“I took out my five-year plan from 2006,” Kripke says, admitting that he and Kate are a year late in making their next ones (yes, this family tradition continues). “I was reading down the list and it was amazing how much I’d done.
“You have to be honest with yourself when you write it,” he continues. “What is it that you really want, because those are things you will do.”
So how did a recent college grad with a philosophy degree land a photography client list that includes Electronic Arts, GoLite, Visa, Chipotle and publications ESPN The Magazine, Forbes, Outside, Esquire and Inc.? It really goes back to skiing and, quite literally, Powder.
After graduating, Kripke set off with his camera and a friend, intent on skiing and ended up in Ketchum, Idaho. “Skiing’s always been part of my life,” he says. Between ski trips, he found the time to make a darkroom in his apartment where he developed his prints. The stars aligned when Powder bought one of Kripke’s pictures for $50, and he thought, “I can actually get money for this.” At long last, he made the conscious decision to be a photographer. It was 1996.
Kripke set out in a new direction that included an unpaid internship at Powder and serving as a photo assistant, a few times over. These experiences with different photographers had a profound effect on him. “David [R. Stoecklein] was a model of persistence, using only natural light,” says Kripke. “The sheer volume of film—all chrome—he would take on a trip was mind-blowing.” From Dan Escobar (a creative problem solver and 12th-degree black belt in lighting) and many other photographers over his four-plus “assisting years” in the Bay Area, Kripke learned to light indoors and out and how to pack a grip truck. Adding to that, he says, “Workshops with Frank Ockenfels and Dan Winters were instrumental in giving me the tools to make the images the way I visualized them.”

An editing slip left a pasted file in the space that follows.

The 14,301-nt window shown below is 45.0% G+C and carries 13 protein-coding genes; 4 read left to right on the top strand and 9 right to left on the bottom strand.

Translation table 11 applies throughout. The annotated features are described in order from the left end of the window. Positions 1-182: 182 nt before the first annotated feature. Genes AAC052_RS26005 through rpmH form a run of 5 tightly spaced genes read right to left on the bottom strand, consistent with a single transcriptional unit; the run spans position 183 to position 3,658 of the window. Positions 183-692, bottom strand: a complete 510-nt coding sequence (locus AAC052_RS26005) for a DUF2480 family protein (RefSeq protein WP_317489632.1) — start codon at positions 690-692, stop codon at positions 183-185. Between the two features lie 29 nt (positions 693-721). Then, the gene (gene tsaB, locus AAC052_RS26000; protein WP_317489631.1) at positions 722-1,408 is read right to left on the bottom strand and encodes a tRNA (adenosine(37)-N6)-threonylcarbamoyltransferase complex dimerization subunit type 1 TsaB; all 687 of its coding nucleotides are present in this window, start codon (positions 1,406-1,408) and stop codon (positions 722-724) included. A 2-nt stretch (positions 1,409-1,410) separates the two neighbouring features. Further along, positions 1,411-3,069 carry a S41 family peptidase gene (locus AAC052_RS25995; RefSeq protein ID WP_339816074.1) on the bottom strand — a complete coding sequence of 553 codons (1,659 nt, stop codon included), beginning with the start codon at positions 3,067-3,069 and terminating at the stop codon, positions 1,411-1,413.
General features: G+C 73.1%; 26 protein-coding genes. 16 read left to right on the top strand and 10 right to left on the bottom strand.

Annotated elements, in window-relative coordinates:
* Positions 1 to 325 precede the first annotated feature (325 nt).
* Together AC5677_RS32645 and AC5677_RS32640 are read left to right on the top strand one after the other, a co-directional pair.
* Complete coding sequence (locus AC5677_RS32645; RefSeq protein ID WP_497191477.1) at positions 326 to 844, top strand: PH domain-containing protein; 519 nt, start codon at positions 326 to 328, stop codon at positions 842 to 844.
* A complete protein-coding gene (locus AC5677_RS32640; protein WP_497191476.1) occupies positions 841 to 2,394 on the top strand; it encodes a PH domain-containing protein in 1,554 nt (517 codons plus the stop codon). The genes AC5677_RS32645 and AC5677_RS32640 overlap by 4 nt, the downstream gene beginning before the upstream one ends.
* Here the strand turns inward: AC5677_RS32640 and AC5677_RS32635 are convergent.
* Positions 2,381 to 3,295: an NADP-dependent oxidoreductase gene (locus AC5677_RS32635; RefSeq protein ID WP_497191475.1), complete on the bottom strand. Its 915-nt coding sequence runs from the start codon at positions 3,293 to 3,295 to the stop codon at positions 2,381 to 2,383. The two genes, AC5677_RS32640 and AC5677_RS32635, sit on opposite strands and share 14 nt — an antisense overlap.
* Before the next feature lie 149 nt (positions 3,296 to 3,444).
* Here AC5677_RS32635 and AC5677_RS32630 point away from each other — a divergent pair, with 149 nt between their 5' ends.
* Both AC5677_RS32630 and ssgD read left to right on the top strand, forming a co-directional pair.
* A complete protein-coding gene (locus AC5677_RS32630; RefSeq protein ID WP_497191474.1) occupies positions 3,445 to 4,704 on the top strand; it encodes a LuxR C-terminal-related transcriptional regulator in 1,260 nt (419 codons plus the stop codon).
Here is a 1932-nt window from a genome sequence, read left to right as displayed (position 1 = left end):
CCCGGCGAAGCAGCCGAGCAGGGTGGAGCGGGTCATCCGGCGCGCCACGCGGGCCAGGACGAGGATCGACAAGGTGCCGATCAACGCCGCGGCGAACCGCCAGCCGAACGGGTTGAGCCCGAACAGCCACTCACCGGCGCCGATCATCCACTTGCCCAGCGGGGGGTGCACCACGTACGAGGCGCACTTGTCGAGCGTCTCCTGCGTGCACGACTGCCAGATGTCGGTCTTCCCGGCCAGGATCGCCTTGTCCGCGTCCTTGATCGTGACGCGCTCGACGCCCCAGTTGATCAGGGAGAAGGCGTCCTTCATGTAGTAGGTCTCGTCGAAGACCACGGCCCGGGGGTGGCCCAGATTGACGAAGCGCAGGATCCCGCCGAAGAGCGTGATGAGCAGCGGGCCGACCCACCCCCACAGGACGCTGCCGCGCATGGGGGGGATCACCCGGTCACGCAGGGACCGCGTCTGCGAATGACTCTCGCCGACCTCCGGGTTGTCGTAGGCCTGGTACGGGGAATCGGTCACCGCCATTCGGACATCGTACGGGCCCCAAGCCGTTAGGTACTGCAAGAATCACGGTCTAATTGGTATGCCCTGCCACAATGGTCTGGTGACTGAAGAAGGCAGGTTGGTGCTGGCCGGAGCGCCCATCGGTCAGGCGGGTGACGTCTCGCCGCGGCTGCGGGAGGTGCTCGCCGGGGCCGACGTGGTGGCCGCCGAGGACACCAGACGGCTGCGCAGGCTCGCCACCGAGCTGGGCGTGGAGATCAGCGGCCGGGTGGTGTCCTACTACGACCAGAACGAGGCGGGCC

On the light spectrum, Kripke goes back and forth (“I love all of it.”), though recently he’s enjoyed paring things down and using available light. “When the only tools available are your camera and two lenses, your subject and the light, you have to be pretty creative to make something beautiful in that situation,” he explains. Which is exactly what he did for Chipotle on a cilantro farm in California’s Central Valley. He took a backup camera with him, but Kripke didn’t set up lights or use bounces. The result was raw. “There’s something exhilarating about that,” relates Kripke, “it’s like photography in its most basic form.”
At the other end of the spectrum is Charles Koch, conservative Libertarian funding the Tea Party, whom Kripke photographed for Forbes—with a bunch of lights on the set. “Jamie doesn’t take a picture, instead he creates a picture,” says Forbes photo director Robyn Selman. “His images read like little essays to me. They speak.” Indeed, Kripke’s photographs of Koch reveal a man we rarely see; with a slight tilt and a subtle twinkle Koch appears amiable, approachable, like someone’s grandfather. Though the magazine chose a photo depicting a stern corporate giant for its cover, Kripke says, “It’s all retouched and I love how it looks.